On the other hand, the script has some other issues that I think most other people would agree with me are problems, such as the fact that there are no particularly compelling characters. That is sometimes a problem during the adaptation of a novel to the silver screen, because a story in novel form can get into the heads of the characters, which is harder to do in a movie. All the characters in Ordeal By Innocence just seem to be written to do the bare minimum their characters have to do to advance the story. We don't really get to know how the Argyle family members really think about the fact that their relative was executed for something he didn't do. The police inspector just goes by the book despite the implications of an innocent man executed, no personal feelings are expressed. The Arthur character is hardly expanded upon further than the revelations that he is divorced and a paleontologist. Such weakly written characters would be a challenge for any actor to bring to life. The only actors who manage to bring in some color are Elphick as the police inspector and McShane as the crippled husband of the Sarah Miles character; each manages to be lively with just a few minutes of screen time. While the rest of the cast includes professional and seasoned actors like Sutherland, Plummer, and Dunaway, there is a remarkable feeling of going through the motions coming from them. Since he has to carry the burden of the movie, the award for worst performance goes to Sutherland. He actually seems to be in physical pain in most of his scenes judging from his facial expressions, his body frequently seems to be stiffened up, he talks very slowly, and even worse is when he combines all three of those kinds of uncomfortable body languages together in the same scene.

While the director of a movie also has to share blame for lacklustre performances by his cast, reports state that credited director Desmond Davis (Clash Of The Titans) had his cut of the movie significantly changed by extensive reshoots by uncredited director Alan Birkinshaw, who later directed Cannon's Ten Little Indians. I can't say who shot which scenes, but whoever did, the movie not only has a remarkable uniform display of the aforementioned poor acting, but also a uniform dreary look and feel. True, the events of the movie are taking place in a coastal English village during the colder part of the year, but either director could have displayed this backdrop in a way that would have given the movie a mysterious and haunting feeing, which would have made for some great atmosphere. It instead just feels dirty and sleep-inducing. What makes this backdrop even worse to sit through is the studio-imposed musical score by Dave Brubeck. Brubeck was well known for his jazz and classical music, but the music he composed for Ordeal By Innocence is completely inappropriate for a movie such as this. It's a purely jazz score, believe it or not, with clarinets, pianos, trumpets, and other jazz instruments. From the first note, it clashes so badly with what we are seeing that the movie is extremely irritating to watch, and I am not sure if that feeling is better than the pure boredom that viewers would have experienced even had the movie been scored with more fitting music. It's no surprise then that Golan and Globus barely released the finished results to theaters. The blurb on the back of the DVD case states, "Ordeal By Innocence is one ordeal you're sure to enjoy!" Yes, if you are a masochist.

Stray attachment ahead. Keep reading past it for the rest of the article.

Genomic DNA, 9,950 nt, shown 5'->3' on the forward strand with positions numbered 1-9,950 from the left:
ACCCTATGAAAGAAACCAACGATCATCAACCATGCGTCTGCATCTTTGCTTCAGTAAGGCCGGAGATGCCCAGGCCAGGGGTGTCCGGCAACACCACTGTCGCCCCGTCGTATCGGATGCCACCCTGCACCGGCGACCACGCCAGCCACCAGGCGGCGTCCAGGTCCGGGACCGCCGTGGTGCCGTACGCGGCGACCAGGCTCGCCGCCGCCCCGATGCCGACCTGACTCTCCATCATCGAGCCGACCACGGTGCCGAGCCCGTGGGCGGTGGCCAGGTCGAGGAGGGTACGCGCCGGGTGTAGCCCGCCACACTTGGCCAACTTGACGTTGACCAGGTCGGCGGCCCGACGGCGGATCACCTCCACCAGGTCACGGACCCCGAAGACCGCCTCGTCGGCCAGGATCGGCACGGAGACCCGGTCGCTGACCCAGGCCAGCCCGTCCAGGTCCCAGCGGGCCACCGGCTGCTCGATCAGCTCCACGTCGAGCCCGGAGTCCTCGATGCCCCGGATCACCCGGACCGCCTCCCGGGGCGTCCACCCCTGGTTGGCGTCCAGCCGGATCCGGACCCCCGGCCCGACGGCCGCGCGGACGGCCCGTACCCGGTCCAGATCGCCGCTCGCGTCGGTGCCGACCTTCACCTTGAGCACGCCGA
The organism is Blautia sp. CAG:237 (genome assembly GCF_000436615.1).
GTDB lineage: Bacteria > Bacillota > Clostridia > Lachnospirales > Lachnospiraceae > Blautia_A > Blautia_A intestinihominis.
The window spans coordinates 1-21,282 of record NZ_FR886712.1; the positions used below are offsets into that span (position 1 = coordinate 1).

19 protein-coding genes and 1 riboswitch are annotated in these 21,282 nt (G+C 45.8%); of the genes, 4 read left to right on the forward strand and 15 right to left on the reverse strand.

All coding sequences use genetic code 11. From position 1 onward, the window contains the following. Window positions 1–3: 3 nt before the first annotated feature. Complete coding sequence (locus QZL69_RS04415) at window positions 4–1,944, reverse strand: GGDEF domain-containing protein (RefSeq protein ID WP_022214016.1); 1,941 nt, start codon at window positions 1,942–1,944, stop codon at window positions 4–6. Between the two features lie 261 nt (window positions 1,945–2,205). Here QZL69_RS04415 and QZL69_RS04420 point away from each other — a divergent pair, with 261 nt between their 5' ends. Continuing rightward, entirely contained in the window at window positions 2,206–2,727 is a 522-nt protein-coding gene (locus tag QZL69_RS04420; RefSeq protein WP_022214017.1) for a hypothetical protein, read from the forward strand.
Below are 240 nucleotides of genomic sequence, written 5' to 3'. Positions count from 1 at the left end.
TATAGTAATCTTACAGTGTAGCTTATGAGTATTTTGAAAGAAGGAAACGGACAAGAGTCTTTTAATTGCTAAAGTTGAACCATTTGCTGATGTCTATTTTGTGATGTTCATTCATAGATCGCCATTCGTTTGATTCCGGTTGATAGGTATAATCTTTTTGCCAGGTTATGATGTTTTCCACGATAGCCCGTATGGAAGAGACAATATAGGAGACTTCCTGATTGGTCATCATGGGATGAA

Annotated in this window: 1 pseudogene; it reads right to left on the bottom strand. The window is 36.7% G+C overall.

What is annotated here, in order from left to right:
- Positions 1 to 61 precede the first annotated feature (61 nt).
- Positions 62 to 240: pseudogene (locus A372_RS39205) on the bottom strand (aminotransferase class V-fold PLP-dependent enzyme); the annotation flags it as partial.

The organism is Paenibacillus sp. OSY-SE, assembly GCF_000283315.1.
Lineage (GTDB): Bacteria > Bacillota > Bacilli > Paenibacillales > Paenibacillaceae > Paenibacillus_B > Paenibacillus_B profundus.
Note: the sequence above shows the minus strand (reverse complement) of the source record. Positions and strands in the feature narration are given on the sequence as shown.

BONUS: Cinematographer Billy Williams talks about his experiences on the Ordeal By Innocence shoot - click here to watch the video!

(Posted May 19, 2021)

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See also: Brigham City, That Championship Season, Unman, Wittering, and Zigo